2. What can you tell us about the scarcely discussed and dramatic condition of the Hazara people?

Basir Ahang:The Hazara people constitute the 67% of the whole Afghan population before the XIX century, but since 1882 until 1890 more than the half of them were exterminated by the King Abdul Rahman Khan. Today it’s believed that the Hazara constitute the 22% of the population, even if because of the census’ lack it’s difficult to establish the precise number of them. Anyway, the story of the Hazara covers a very long period of time and it would be necessary a whole book to tell their affairs. Referring to the current times, the Hazara condition meet less space in the debate because of the government’s effort to censor any information about the massacres and the discriminations towards this ethnic group. In 1993, during the Mujaheddin wars, the Hazara were victims of an authentic genocide. The major tragedy occurred in the zone of Ashfar, located in the west of Kabul, where in just two days were killed more than 7 000 civilians and 2 500 women were first raped and then sold as slaves. The responsible of this massacre were Burhanuddin Rabbani, Ahmad Shah Massud, Abdul Rab Rasul Sayyaf, now member of the Parliament and Ayatollah Muhammad Asif Muhsini, currently leader of the “Islamic Movement of Afghanistan” party (Harakat-e Islami-yi Afghanistan). Since 1999 until 2001, the Taliban instead were the ones carrying on the genocide, declaring the destruction of the Hazara to be among their aims; the massacres that need to be remembered here are the ones of Mazar-Sharif, Bamyan, Baghlan and Ghazni. Bayman’s Buddhas were also destroyed in order to erase the symbols of Hazara’s history and art. Today millions of Hazara live in various parts of the world, where they hope to conduct a pacific life and where many of them study and work in order to build a better future in Afghanistan.

Do you think that the Western intervention had increased the internal conflicts in Afghanistan?

Basir Ahang: No, the Western intervention had not increased the internal conflicts in Afghanistan. All the ethnical groups, except the Pashtun sustain the presence of the international forces, because they know that as soon as it’ll come the time of their retreat, the Taliban will take back the power and the situation will completely crumble. The Westerners unfortunately have never understood the reality of the country and they have always given trust to the dominating ethnic group, ignoring the fact that the other ethnic groups have always been against the Taliban and their return.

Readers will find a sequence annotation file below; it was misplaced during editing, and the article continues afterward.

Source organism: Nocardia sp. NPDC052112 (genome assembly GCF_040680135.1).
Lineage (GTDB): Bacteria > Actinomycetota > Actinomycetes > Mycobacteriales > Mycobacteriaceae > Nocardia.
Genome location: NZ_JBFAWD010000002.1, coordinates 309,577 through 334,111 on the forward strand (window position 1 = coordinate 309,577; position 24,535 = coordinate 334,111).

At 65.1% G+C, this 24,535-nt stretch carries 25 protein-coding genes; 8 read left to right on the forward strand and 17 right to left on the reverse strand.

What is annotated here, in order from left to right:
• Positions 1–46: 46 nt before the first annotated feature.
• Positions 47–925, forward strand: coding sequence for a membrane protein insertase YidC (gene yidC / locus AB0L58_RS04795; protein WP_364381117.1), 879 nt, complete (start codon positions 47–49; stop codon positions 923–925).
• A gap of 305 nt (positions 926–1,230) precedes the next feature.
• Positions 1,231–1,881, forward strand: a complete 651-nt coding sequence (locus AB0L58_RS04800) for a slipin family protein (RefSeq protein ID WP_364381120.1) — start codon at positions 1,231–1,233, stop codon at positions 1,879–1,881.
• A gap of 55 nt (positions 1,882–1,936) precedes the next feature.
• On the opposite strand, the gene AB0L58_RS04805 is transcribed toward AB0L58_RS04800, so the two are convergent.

Which are the actors that could really express a role in the current Afghan scenery?

Basir Ahang: At this point, I think that it’s already too late to improve the situation. The only thing that we can do is trying to influence the internal politics of Afghanistan by the exterior with the force and skills of the Diaspora’s Afghans. One of the options on which we are working is federalism. Afghanistan is a multi-ethnical country indeed and only a federal state could create the necessary conditions so that everybody could live in peace without oppression and ethnical discrimination. In fact we believe that as the United States chose federalism in order to avoid a civil war, also Afghanistan could decrease the ethnical tensions which are lacerating the country trough the creation of a federal State. In the past, it could have made instead something really simple in order not to influence in a negative way, in Afghanistan, by not influencing it at all. Afghanistan has always been a game’s theater for the foreign powers which have actually influenced its present, past and future; Great Britain and the Soviet Union begun to do so, today it’s the time of the United States with other Western countries , Great Britain above all the others.


The importance of creating a new economy for Afghanistan it’s often forgotten; how it could be possible in front of the undisputed opium’s cultivation?

Basir Ahang: Millions of dollars have been spent for the war in Afghanistan; if a quarter of that money would have been spent for the reconstruction and the economy we would have many less problems today. Beyond that, it should be remembered that Karzai government grants money to the provinces and the regions according to the ethnical group of the inhabitants, so we have regions populated by Hazara disposing of less of 2% of the national budget for the economic development. An example of it its Daikundi region, to which have been granted 4.500.000 dollars for the agriculture improvement, while millions of dollars have been granted to Kandahar. The opium cultivation it’s already part of Afghanistan policy, and until members of the underworld and Taliban will remain in power no one could change this tendency. The economic improvement is strictly linked to justice’s condition; without it, there can’t be development.